Fresh off a tremendously successful redesign in 2015, the 2017 Honda Civic adds a versatile third body style – a five-door hatchback – and high-performance Si and Type R trims this year. But while Honda has injected its popular compact with a healthy dose of fury and space, the overarching package remains largely unchanged, which is no bad thing.
What's New for 2017
Honda has been busy. The Civic Hatchback, Civic Si, and Civic Type R all join the family for 2017 as the range begins to blossom. Beyond the new trims, Honda is throwing a bone to budget-minded enthusiasts and making a six-speed manual available on the turbocharged Sedan EX-T and Coupe EX-T.
Choosing Your Honda Civic
This might take a minute. There is, to be blunt, a Civic for nearly every consumer, with three separate body styles, an affordable naturally aspirated engine, a thrifty turbocharged powerplant, a nippy sport compact, and a 300-plus-horsepower giant killer – these vehicles cover a price range from just around $19,000 on up to nearly $35,000. We'll start at the beginning.
The humblest of Civics uses a 2.0-liter, naturally aspirated four-cylinder with 158 hp and 138 pound-feet of torque and is available in Sedan, Coupe, and Hatchback body styles. It returns an EPA-estimated 31 miles per gallon city, 40 mpg highway, and 34 mpg combined as a four-door sedan, 30/39/34 as a two-door coupe, and 30/39/33 as a five-door hatchback. A six-speed manual is standard, but a continuously variable transmission is within reach of even the most frugal customers.
The 1.5-liter, turbocharged four-cylinder is the Civic's sweet spot and volume engine in the Coupe, Sedan, and Hatchback models you'll see at dealerships. Base versions of this engine are available with a six-speed manual – new for 2017 – but a continuously variable transmission is the only way to get into the more expensive, better equipped models. The mainstream version of this engine (it also powers the Civic Si) produces 174 hp and 167 lb-ft of torque while returning 32/42/36 for the automatic Civic Sedan, 31/40/35 for a similar Civic Coupe, and 30/36/32 for a two-pedal Civic Hatchback. Manual transmissions return identical numbers, give or a take a mile per gallon here and there.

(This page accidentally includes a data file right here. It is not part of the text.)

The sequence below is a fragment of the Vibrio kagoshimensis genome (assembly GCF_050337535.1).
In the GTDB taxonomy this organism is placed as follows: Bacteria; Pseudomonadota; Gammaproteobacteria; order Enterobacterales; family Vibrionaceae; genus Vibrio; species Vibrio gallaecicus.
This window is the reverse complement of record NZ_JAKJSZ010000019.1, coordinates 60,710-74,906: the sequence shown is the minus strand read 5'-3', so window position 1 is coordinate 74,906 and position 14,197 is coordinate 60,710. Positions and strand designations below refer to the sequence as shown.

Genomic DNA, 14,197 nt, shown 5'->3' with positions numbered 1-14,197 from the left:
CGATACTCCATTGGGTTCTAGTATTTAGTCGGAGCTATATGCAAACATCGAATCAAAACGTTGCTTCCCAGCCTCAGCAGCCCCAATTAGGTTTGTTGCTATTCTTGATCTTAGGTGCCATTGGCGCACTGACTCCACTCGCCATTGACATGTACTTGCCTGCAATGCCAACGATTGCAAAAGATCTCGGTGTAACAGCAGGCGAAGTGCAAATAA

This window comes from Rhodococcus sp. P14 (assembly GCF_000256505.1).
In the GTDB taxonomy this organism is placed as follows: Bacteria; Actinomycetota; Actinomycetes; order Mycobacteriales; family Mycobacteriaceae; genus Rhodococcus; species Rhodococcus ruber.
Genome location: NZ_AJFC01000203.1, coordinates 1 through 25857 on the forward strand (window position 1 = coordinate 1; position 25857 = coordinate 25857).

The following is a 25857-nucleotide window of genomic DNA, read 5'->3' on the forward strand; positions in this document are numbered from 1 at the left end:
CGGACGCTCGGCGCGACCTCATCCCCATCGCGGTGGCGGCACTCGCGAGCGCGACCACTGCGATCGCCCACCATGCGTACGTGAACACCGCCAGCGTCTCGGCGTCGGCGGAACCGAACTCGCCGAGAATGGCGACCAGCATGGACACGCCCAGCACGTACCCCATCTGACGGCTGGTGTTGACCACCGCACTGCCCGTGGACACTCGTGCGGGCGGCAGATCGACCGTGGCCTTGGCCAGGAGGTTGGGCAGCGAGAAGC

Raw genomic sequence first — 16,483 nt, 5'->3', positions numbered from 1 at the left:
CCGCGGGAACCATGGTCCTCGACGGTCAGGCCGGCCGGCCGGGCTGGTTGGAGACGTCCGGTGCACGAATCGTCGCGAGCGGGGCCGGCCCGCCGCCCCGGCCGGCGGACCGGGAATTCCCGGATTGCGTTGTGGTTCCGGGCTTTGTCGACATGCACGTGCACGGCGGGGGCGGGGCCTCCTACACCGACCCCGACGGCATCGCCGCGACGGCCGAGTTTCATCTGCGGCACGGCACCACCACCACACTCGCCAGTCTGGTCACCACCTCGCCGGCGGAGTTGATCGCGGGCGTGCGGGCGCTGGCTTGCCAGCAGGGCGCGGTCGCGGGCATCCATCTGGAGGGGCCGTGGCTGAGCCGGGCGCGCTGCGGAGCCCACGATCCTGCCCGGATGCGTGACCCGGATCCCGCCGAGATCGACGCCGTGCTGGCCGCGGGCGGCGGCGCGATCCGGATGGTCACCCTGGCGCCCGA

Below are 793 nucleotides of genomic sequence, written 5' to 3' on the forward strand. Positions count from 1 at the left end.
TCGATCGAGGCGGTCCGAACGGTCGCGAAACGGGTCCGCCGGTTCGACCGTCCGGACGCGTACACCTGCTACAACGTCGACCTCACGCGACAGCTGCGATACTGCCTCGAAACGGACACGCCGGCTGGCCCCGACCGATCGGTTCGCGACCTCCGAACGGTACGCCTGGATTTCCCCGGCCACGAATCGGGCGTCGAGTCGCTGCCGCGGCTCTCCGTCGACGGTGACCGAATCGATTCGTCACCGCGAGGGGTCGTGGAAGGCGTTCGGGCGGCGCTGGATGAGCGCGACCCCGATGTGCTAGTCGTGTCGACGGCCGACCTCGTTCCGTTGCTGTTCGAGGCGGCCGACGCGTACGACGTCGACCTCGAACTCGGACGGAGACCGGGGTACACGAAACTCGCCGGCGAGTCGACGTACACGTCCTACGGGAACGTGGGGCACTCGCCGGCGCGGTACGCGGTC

Following a year off, the 2017 Civic Si marks the return of a beloved model for fans of affordable, fun cars. The Si takes the normal Civic's 1.5-liter, turbocharged four-cylinder and literally turned up the boost – from 16.5 psi to 20.3 psi – to generate 205 hp and 192 lb-ft of torque. The Si trim is available in both coupe and sedan body styles, but as Soichiro Honda himself intended, is only available with a six-speed manual transmission.
The biggest bit of Civic news for 2017 is the return of the Type R. Previously sold only in Europe and Honda's home market of Japan, the legendary Type R comes to North America for the first time. Its 2.0-liter, turbocharged four-cylinder spits out 306 hp and 295 lb-ft of torque to the front wheels via a six-speed manual transmission. At the same time, it blends sublime driving dynamics to challenge the hottest hatchbacks – the only body style the Type R is available in – on the market.
The only choices most Civic customers need to make is which interior and exterior colors to choose. If there's a standalone option, it's likely Honda's excellent Sensing suite, a package of active driving assists that reduces driver strain and stress and can actively prevent crashes. They include adaptive cruise control, forward collision warning with automatic emergency braking, road departure mitigation, lane departure warning, and LaneWatch. Other than that, though, the Civic range is broken down into pre-packaged trim levels.
The 2017 Honda Civic Si is one of the industry's great performance bargains, but mainstream shoppers will probably be much happier with a Honda Sensing-equipped Civic EX-T – it's the best blend of high-tech equipment and frugality in the Civic family, even if it lacks the Si's sense of fun.